The Afrostyrax is a very small plant genus in the equally small Huaceae family, with only three plant species, all three of which only occur in Africa:
- the Afrostyrax kamerunensis
- the Afrostyrax lepidophyllus and
- the Afrostyrax macranthus
They have in common that all parts of these plants have a penetrating onion or garlic scent. For that reason, both the bark and the fruits of the Afrostyrax lepidophyllus are used in the kitchen, especially in Ghana, Cameroon and Congo, where the tree origins.
Common names are country onion or bush onion, but in the many languages in this part of Africa you will find just as many other names, including hiomi, which is mainly used to indicate the bark, and ngô.
The popularity of the ngô hiomi encourages market mechanisms that can threaten the natural habitat. Because the yield is subject to strong fluctuations (just like the price), there is a tendency to harvest the nuts too intensively in times of scarcity.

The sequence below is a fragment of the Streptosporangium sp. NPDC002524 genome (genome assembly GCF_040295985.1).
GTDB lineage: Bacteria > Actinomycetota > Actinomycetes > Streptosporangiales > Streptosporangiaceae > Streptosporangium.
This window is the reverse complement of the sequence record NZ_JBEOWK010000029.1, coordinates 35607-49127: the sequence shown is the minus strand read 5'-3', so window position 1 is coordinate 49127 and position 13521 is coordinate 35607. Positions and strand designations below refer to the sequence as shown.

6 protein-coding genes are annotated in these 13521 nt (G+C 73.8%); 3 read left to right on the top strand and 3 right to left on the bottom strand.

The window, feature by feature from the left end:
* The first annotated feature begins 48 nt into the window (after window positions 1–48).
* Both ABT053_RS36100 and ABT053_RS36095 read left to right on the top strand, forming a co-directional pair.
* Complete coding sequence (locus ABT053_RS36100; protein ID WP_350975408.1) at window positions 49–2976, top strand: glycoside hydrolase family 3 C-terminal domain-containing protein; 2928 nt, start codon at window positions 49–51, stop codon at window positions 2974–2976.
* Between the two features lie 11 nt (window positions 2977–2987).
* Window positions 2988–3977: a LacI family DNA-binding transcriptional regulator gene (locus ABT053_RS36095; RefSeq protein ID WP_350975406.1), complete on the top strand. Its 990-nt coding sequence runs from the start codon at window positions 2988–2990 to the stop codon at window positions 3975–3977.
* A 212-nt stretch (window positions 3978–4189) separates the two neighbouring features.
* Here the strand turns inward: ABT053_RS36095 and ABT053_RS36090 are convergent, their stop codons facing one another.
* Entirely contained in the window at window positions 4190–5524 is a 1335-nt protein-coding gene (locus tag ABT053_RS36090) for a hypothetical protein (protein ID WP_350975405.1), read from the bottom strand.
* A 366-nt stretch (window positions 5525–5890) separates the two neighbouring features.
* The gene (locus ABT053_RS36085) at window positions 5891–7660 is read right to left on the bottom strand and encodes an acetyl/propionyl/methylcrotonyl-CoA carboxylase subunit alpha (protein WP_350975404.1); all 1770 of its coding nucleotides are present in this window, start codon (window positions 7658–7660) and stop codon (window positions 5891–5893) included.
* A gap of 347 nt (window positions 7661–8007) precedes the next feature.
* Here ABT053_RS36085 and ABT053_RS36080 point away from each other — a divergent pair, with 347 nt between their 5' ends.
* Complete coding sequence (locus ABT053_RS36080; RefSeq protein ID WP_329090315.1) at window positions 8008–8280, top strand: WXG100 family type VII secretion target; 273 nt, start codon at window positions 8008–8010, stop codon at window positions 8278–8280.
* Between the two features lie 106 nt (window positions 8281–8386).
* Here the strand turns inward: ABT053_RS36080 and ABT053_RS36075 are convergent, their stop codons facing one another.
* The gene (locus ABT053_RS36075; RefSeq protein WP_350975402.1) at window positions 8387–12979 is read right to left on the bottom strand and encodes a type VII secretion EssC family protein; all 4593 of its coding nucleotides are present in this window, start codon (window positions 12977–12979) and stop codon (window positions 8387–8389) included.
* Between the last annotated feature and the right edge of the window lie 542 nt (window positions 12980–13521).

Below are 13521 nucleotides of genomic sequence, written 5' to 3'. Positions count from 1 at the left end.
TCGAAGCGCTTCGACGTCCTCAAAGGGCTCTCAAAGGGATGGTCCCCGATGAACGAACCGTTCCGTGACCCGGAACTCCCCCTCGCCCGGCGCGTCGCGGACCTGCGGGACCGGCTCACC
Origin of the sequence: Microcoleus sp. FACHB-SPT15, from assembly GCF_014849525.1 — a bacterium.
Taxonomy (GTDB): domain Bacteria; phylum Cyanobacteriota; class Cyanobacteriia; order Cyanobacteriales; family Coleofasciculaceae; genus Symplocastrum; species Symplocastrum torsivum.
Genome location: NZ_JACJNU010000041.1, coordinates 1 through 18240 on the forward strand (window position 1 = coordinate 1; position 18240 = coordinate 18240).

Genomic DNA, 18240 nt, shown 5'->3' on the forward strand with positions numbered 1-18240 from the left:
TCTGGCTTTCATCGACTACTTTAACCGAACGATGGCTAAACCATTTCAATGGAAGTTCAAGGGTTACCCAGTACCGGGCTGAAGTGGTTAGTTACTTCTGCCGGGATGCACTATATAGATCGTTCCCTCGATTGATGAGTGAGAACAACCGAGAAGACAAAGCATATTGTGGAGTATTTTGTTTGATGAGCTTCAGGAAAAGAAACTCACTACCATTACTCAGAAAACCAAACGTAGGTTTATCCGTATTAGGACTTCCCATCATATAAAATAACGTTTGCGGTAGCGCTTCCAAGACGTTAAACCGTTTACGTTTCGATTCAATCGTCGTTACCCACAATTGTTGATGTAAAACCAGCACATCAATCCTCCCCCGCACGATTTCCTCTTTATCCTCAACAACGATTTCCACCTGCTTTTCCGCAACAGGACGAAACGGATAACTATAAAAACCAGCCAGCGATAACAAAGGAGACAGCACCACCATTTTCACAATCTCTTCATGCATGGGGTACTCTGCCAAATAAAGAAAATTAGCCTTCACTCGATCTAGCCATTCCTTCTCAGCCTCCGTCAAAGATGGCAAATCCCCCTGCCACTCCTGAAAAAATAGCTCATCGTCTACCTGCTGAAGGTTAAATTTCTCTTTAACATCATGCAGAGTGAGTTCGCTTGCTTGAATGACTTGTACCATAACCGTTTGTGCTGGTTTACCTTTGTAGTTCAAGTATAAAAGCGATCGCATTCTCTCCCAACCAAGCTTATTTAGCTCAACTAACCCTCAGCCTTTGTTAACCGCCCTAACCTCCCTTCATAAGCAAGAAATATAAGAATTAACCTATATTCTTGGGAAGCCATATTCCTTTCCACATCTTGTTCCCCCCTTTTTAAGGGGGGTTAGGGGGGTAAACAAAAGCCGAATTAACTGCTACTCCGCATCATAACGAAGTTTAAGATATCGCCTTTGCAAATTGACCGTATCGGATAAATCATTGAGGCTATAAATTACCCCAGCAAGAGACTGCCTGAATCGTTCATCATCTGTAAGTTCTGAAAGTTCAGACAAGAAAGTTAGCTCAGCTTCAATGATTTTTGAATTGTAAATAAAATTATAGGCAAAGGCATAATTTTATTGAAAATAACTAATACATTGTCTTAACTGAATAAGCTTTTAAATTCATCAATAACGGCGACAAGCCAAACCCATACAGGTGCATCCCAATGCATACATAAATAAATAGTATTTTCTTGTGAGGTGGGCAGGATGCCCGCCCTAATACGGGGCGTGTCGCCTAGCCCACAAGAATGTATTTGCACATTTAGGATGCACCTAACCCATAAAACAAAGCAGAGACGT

There is a lot of attention for this. The harvest of the garlic nut is classified as sustainable in various studies and is critically monitored given the fragile status of the Afrostyrax lepidophyllus on the International Red List of Endangered Plant Species.
In addition, it is encouraged to plant the trees, including under the auspices of the Environment and Rural Development Foundation ERuDeF. The replant is very successful, for example near the Mt Cameroon National Park, where many farming communities depend on the harvest of the garlic nut.